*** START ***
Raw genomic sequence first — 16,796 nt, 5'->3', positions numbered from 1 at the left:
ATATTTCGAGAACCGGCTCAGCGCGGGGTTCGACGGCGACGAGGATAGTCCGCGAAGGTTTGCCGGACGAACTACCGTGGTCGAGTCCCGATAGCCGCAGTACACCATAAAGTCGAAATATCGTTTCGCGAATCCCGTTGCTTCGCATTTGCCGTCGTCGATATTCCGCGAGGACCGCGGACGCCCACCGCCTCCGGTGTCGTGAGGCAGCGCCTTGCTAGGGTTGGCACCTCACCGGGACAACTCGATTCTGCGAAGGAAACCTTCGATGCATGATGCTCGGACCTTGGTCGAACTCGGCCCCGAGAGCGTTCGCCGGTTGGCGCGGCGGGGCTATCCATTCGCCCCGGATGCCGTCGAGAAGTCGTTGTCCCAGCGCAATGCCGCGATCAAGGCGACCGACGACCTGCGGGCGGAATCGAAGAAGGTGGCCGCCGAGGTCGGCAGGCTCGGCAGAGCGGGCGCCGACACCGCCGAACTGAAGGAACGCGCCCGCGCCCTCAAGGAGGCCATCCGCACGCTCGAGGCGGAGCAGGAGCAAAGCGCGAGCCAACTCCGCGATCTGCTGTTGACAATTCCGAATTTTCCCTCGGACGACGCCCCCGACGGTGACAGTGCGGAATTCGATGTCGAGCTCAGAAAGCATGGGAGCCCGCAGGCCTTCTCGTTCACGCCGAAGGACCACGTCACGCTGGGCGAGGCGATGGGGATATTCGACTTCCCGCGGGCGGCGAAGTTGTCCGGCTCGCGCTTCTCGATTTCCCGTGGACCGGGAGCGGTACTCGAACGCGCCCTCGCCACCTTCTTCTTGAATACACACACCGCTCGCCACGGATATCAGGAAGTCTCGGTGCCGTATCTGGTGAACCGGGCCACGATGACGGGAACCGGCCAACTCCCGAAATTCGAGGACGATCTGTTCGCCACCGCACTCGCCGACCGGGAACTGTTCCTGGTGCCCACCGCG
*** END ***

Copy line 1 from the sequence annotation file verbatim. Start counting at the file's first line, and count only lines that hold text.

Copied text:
Raw genomic sequence first — 16,796 nt, 5'->3', positions numbered from 1 at the left: